‘Boundary breaking' is a phrase that today almost every artist wants to claim; however Modeselektor's description as such does not come as an afterthought or marketing ploy. The idea of breaking boundaries permeates their music because this dissolution of cultural borders is ingrained in their very identities.
The electronic production team of Gernot Bronsert and Sebastian Szary came of age in Berlin shortly after the fall of the infamous Wall in 1989. It was a place and time where breaking down boundaries was not a convenient meme, but rather a literal description of what was going on outside their front doors. Germany was a stew of mixed emotions, high hopes and insecurity, all existing at the same time as the reunited populace attempted to right itself anew.
Thrust upon the unique cultural landscape of the newly liberated city, the two former East Berliners found themselves in the ultimate urban jungle, deep in the realm of the absurd. In this liminal state of upheaval and change, anything was possible. As cops and parents preoccupied themselves with other concerns, the youth took advantage of the obtuse authorities to throw wild underground acid house parties. And this is where Modeselektor met: in the midst of the chaos, swimming in the heady sense of freedom that only those once oppressed can truly understand. It was 1995.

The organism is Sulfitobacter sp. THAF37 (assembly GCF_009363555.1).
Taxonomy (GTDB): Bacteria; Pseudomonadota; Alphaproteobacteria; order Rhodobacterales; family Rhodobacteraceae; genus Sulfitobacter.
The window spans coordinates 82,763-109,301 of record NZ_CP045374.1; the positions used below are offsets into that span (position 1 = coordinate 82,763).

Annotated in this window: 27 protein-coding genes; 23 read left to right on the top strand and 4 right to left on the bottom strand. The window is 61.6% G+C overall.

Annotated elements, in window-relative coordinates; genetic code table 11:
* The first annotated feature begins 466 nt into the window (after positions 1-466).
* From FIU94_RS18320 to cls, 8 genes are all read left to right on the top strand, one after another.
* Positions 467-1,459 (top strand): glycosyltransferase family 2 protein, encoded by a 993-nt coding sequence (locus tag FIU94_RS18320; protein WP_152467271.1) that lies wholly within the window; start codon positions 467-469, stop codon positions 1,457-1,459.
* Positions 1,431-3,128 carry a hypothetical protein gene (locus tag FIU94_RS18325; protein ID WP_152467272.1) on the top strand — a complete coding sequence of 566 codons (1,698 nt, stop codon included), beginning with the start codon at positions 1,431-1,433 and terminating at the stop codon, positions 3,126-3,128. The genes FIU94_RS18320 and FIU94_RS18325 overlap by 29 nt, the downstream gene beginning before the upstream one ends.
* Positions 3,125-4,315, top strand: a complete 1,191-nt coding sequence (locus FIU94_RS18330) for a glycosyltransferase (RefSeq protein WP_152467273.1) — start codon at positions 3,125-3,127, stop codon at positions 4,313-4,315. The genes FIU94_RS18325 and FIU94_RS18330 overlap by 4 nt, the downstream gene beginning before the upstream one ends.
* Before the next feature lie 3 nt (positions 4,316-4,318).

Modeselektor emerged out of the tangle of post-wall Berlin, monkey men with beats clenched between their teeth and ideas that would soon force music journalists to make up new words: bastard dancehall, euro crunk, acid rap, big bass techno, labstyle, happy metal, psychedelic electro. Like a jungle, their music is dense, textured and rich with sounds never experienced before, drawn from a production ethos of "create, distort, recycle."
Modeselektor's appreciation for the absurd engenders an attitude of levity towards their music, refreshing in a world where "serious techno" has become a funny cliché. Read more